8 Things You Need to Know Before Using iPhone X’s Face ID

Face ID

Smartphones are a convenient tool for employees to use, especially when they travel for business. They can use the devices to check their emails, call customers, and even pay for trip expenses. Smartphones’ portability, though, makes them prone to loss or theft. A smartphone can easily fall out of a pocket or be stolen out of a handbag. For this reason, it is important to lock smartphones and use a secure authentication method to unlock them.

In iPhone X, Apple has replaced Touch ID with a new authentication method called Face ID. Both Touch ID and Face ID use biometric authentication, which means they rely on individuals’ unique biological features to verify that they are who they claim to be. With Face ID, an individual’s facial features are used for verification, whereas Touch ID uses individuals’ fingerprints. Apple maintains that Face ID is not only more convenient but also more secure to use than Touch ID. However, security experts and even Apple recognize that Face ID’s security is not infallible.

Here are eight things you need to know about Face ID so that you can decide whether you and your employees should use it to unlock company-provided iPhones:

1. Face ID Is More Advanced Than Its Predecessors

Apple is not the first company to use facial recognition for authentication. Other companies have developed facial recognition systems. More often than not, people have demonstrated how these systems can be fooled. For example, a web developer showed how he used 2-D selfies to fool the facial recognition system in Samsung’s Galaxy Note 8. Similarly, security researchers from the University of North Carolina created digital 3-D facial models from publicly available Facebook photos and displayed them with mobile virtual reality technology to defeat four facial recognition systems.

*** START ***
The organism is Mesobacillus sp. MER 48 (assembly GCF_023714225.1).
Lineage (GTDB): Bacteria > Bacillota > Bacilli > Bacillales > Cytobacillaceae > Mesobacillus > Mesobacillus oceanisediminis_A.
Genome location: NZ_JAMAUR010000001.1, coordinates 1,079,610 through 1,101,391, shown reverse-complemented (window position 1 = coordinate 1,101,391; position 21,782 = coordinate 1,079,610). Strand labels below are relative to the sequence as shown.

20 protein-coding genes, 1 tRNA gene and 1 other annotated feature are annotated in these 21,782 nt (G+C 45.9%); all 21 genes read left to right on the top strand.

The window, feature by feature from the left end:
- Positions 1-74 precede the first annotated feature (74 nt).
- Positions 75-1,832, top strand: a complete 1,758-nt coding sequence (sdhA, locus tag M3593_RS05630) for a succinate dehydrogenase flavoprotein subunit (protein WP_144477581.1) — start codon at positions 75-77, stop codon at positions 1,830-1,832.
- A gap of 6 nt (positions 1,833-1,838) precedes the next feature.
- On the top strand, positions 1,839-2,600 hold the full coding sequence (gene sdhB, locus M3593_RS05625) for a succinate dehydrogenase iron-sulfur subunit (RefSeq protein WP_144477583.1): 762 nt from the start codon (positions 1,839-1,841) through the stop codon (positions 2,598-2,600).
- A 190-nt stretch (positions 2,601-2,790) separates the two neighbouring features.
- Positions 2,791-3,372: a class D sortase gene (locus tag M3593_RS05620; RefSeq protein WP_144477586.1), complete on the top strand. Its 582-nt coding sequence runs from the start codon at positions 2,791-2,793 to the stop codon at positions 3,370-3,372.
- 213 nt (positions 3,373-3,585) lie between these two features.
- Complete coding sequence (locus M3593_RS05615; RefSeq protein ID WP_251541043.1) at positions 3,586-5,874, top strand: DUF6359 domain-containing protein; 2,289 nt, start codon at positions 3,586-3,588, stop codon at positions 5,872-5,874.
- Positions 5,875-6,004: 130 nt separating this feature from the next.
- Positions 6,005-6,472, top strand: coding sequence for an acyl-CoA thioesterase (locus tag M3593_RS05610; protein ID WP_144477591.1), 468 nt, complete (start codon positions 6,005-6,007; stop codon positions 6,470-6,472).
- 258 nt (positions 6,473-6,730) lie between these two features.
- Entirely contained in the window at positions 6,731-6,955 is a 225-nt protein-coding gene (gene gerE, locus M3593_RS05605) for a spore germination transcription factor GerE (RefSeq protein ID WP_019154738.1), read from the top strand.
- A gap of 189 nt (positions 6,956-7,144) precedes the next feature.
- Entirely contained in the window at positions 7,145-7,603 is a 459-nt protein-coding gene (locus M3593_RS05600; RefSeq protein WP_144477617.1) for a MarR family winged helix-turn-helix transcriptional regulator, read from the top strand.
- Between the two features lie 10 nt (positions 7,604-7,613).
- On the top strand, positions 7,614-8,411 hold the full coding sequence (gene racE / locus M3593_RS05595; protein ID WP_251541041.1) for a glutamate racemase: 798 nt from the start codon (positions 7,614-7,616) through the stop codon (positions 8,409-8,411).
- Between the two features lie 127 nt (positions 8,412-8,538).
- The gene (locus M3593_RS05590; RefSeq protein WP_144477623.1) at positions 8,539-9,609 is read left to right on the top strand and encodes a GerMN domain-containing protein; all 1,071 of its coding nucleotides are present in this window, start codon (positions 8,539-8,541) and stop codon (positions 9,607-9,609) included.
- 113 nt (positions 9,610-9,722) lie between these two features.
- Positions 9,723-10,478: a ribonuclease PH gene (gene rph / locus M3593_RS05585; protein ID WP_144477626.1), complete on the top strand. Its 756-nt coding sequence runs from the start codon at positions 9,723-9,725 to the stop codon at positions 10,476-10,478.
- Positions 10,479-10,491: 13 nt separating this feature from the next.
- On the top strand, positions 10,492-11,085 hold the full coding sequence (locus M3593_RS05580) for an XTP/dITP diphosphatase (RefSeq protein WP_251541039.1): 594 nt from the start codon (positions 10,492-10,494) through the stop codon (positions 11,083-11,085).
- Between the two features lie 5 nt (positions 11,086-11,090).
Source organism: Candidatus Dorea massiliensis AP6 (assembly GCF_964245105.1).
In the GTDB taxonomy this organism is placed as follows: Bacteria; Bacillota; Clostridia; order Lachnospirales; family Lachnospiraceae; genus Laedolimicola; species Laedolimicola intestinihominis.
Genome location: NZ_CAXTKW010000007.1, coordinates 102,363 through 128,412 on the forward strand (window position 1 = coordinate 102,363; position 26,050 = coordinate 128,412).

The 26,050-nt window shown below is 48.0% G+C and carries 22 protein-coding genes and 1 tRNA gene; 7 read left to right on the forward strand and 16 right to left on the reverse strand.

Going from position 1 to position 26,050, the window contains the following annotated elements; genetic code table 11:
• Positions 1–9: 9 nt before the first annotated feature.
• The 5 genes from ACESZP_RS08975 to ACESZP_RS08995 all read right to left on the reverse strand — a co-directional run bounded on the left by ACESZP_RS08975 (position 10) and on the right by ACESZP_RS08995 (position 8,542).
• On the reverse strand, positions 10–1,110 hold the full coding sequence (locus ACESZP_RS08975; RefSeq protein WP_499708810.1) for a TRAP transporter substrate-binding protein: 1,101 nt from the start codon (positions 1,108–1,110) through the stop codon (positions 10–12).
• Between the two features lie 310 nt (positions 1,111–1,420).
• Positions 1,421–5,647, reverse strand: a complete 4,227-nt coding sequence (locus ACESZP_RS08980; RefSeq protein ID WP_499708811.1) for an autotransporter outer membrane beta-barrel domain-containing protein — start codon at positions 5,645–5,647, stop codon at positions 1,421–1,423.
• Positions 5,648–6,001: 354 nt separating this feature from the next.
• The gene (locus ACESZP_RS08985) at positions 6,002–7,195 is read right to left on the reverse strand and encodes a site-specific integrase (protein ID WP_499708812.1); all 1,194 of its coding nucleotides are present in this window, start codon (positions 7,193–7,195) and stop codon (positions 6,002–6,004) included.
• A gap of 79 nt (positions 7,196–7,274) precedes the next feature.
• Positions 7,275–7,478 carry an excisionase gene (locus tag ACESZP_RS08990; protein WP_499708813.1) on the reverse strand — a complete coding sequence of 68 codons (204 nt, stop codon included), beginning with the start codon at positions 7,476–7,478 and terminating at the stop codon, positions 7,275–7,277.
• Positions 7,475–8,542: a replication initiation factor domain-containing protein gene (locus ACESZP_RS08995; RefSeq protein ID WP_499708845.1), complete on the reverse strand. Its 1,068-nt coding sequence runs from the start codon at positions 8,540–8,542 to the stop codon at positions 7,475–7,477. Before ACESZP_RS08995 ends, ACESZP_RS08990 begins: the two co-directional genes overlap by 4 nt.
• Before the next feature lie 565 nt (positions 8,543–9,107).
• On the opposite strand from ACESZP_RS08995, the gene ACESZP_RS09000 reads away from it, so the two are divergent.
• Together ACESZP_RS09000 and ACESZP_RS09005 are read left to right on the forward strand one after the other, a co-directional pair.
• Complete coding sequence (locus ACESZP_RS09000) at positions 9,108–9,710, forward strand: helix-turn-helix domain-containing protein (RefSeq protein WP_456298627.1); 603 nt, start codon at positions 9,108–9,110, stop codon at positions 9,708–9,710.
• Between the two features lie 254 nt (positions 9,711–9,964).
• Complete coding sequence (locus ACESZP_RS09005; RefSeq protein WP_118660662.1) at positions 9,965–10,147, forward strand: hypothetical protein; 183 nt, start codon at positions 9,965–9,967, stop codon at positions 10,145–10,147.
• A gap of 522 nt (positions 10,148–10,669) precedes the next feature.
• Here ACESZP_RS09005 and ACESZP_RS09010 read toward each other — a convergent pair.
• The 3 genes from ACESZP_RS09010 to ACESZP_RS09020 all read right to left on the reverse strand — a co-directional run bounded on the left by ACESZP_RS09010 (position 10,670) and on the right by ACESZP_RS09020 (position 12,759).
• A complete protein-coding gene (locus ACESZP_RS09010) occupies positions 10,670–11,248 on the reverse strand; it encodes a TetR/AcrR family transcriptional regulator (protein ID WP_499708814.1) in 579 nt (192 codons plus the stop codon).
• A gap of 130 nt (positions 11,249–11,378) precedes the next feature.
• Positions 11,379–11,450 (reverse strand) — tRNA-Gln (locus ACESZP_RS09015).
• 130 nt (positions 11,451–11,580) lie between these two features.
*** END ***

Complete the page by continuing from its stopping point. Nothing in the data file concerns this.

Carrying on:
Apple’s Face ID uses more advanced technologies than its predecessors, though. For instance, its TrueDepth camera projects and reads more than 30,000 infrared dots to create a depth map and a 2-D infrared image of the face, so Face ID cannot be fooled by pictures. The infrared technology also allows Face ID to work when you are indoors, outdoors, or even in total darkness.

2. Face ID Learns More about Your Face Each Time You Use It

Every time you use Face ID, it uses neural networks to learn more about your face. As a result, it will recognize you even if you wear glasses instead of your usual contacts or put on a hat. It also updates your facial details as you age.

3. People Cannot Use Face ID to Open Your iPhone When You Are Sleeping

You must have your eyes open and be looking at your smartphone for Face ID to work. This prevents someone from opening the device by pointing the phone at your face while you are sleeping.

4. Do Not Use Face ID If You Have an Evil Identical Twin

According to Apple, the odds that another person’s face will unlock your device is one in a million. Apple admits, though, that the odds are greater for identical twins and siblings who look alike. A test by a Wall Street Journal tech columnist showed that identical triplets did fool Face ID, while paternal twins did not. So, if you have an evil identical twin (or you simply do not want them to be able to access your phone), use a passcode rather than Face ID for authentication.

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About The Author

Jean Burgess, Marketing Manager

Jean Burgess, Marketing Manager

Jean Burgess is Marketing Manager for NoWorriesIT, where she is continually surrounded by techno-speak and computer gear throughout the day. From Jean's desire to understand this alien world of Cloud Computing, Remote Monitoring and Management, Data Backup and Disaster Recovery, and Network Security sprang this blog -Thoughts From A Wannabe Techno Geek. Her goal: to be a liaison between the knowledgeable NoWorriesIT system engineers and the small business reader in an entertaining and informative manner.

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